"When you accept money in payment for your effort, you do so only on the conviction that you will exchange it for the product of the effort of others. It is not the moochers or the looters who give value to money. Not an ocean of tears nor all the guns in the world can transform those pieces of paper in your wallet into the bread you will need to survive tomorrow. Those pieces of paper which should have been gold, are a token of honor -- your claim upon the energy of the men who produce. Your wallet is your statement of hope that somewhere in the world around you there are men who will not default on that moral principle which is the root of money." ~ Ayn Rand
The Boston Tea Party: An Attack on Property Rights?
Column by Paul Bonneau.
Exclusive to STR
Here and there I have noticed some strange treatment of the Boston Tea Party among libertarians, a sort of shame that such an event has normally been celebrated in our culture. Were the participants bad people? Should we be ashamed of them?
One example of such treatment is Charles Adams' exposition of early American taxation:
Recently American postage stamps have depicted the Boston Tea Party as a glorious act of defying British colonialism. Most people believe it was a protest against British taxes on tea, but this is not true. American tea merchants had been boycotting British tea for five years. Smuggled Dutch tea was used throughout the colonies. In response, the British government decided to remove the duties on East Indies tea when it arrived in Britain so it could be sold in America at a price cheaper than smuggled Dutch tea. In addition, a monopoly on this cheap tea was given to loyal British merchants in the colonies. American tea smugglers would be put out of business. The Crown's plan was based on the assumption that American consumers would not boycott low-priced English tea, but would purchase it rather than the higher-priced, smuggled Dutch product.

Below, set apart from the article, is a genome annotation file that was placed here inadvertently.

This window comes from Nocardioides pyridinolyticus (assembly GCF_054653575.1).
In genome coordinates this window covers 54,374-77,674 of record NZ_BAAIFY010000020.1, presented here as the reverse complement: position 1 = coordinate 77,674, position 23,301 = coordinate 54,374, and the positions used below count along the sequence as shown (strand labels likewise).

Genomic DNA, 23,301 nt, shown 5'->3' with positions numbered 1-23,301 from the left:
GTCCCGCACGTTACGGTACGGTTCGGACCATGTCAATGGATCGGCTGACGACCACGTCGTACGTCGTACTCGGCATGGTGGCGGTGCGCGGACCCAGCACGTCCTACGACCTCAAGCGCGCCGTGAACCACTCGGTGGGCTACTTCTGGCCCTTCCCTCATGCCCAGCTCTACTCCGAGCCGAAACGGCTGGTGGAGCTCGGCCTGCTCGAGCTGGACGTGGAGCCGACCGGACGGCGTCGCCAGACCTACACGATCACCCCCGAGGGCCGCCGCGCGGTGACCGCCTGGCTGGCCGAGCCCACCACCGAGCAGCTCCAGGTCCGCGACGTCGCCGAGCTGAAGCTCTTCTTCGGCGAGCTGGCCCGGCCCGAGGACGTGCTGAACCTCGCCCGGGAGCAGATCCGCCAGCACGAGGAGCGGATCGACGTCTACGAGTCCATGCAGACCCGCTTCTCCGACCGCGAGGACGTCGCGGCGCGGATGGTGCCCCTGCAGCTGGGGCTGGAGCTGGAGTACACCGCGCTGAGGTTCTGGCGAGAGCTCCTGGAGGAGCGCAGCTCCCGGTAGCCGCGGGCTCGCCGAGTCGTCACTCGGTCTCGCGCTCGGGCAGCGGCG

The implication of this to American merchants was frightening. If a monopoly could be granted for tea, it could be granted for other products as well. Economic sanctions of this kind could destroy American merchants. In protest, Bostonian merchants disguised themselves as Indians, boarded merchant ships loaded with tea, and threw the tea into the harbor. This was a wanton destruction of private property in an age when private property was held in great esteem. The first obligation of any government is to protect the lives and property of its citizens.
The Boston Tea Party is a sobering event that raises difficult legal and moral issues. It is anything but the cause célèbre American historians have made of it. This wanton destruction of property was not well received in the colonies. Massachusetts was a known seedbed of hotheads and warmongers. Franklin was shocked and acknowledged that full restitution should be paid at once to the owners of the tea. Most Americans believed this way, but unfortunately the majority of Americans were to feel the heel of the British boot.
Perhaps Adams, writing for the Mises Institute, should have referred to the writings of the sage of the Mises Institute, Murray Rothbard. In Rothbard’s history, Conceived in Liberty, it’s explained that the issues were not so troubling after all, nor were the Sons of Liberty warmongers or evildoers. The property in question was obtained through state monopoly. Anyone wishing to take a ship to China to buy tea to sell in the colonies would have been thrown in a cage and perhaps worse, and had his ship confiscated, if the British Navy got hold of him. Throwing tea in the harbor was in no way an initiation of force; that occurred when the monopoly was granted. That occurred when Parliament proposed to jail anybody importing tea through unofficial channels. That occurred when only connected individuals were given the right to sell the tea in America (in Boston, two of Royal Governor Hutchinson’s sons and one nephew were included in this group).